from “Theology and the Peace of the Church,” in The Domain of the Word, (Bloomsbury, 2012), 150.

  1. Nicholas Lash

There is no trace, in the Scriptures, of the banality, the cliché-strewn abstractness, which disfigures so much of our talk of life, and love, and justice. Our mistake, perhaps, is to suppose the brightness of the world to be imaginable without reference to the dark in which it dawns — unlike the psalmist, who writes so well about creation’s flourishing because he feels the garden-world’s fragility: its vulnerability to drought and desert storm.

Without in any way compromising the announcement of God’s sovereign faithfulness, and hence the primacy of life to death, of peacefulness to conflict, daylight over dark, the Scripture interweaves the strands into a single, sometimes quite disturbing tapestry.

from Seeing in the Dark, (Darton, Longman & Todd), 148.

Nicholas Lash on Christ’s priority to the Church

Is it the case that the church is a community of people who, at any given moment, pre-exist the presence of Christ in their midst, or is it rather the case that the presence of Christ pre-exists, and is the essential precondition for, the existence and activity of that group of people whom we call the church? […]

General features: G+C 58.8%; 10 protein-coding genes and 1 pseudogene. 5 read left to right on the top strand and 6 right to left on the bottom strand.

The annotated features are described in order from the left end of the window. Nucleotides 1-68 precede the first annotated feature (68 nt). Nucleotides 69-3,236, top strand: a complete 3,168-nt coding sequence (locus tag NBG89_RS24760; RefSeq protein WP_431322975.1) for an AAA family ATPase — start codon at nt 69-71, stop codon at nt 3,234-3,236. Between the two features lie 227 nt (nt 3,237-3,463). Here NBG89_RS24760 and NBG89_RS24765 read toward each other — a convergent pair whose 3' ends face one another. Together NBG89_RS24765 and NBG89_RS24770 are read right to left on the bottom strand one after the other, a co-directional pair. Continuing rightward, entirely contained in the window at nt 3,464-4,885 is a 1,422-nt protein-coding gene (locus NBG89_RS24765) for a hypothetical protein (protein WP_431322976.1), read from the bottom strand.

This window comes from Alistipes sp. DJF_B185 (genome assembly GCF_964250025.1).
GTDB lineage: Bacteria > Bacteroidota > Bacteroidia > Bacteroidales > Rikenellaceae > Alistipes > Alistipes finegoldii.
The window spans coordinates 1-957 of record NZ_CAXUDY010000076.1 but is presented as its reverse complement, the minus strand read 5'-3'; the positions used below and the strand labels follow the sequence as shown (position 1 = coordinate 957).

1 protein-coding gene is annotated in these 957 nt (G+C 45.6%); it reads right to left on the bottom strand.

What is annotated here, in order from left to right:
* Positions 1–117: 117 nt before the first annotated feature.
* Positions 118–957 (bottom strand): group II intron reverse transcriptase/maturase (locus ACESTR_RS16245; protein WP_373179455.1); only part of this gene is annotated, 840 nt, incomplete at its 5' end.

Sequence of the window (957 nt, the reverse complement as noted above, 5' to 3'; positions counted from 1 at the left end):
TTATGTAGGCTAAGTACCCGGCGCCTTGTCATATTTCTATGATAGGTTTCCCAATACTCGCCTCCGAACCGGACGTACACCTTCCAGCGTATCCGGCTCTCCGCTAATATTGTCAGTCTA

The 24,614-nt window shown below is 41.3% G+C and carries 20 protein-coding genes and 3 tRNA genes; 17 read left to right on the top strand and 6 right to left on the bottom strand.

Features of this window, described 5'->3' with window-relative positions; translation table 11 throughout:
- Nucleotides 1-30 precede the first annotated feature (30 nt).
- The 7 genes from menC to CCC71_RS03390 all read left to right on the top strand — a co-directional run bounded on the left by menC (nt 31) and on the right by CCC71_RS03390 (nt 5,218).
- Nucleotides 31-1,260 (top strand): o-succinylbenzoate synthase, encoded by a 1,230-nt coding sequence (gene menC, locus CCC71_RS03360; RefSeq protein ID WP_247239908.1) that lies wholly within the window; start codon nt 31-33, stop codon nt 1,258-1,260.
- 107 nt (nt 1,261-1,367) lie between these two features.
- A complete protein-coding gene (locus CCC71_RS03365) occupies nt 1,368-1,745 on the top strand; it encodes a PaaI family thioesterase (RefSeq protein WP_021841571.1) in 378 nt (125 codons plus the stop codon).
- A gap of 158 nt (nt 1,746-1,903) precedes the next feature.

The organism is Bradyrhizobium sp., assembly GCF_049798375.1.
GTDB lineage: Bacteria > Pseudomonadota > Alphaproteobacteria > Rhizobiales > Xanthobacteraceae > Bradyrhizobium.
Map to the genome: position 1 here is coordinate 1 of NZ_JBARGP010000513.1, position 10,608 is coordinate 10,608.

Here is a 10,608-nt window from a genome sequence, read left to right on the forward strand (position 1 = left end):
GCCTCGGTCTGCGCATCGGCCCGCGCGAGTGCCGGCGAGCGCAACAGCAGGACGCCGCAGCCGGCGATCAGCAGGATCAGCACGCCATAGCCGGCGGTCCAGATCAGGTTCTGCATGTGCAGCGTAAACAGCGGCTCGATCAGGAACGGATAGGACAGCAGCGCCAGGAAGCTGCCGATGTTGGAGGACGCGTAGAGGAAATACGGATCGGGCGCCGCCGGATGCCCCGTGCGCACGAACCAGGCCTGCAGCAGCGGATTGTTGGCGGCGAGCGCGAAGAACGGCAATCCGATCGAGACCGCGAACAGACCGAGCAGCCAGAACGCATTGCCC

The very idea of the church pre-existing the presence of Christ in her midst is theologically meaningless. The church is that community of people constituted as church by being personally ‘addressed,’ called, by the living Christ. Christ is not ‘able to be present’ because we, ‘the church,’ can fix things that way. We are the church because Christ is present to us, present in us, present as the objective significance of our gathering. We become ‘more church’ (which is to say that Christ becomes ‘more present’ to us) by responding, in word and deed, to his objective, constituting presence.

from His Presence in the World, (Pflaum Press, 1968), 110, 112.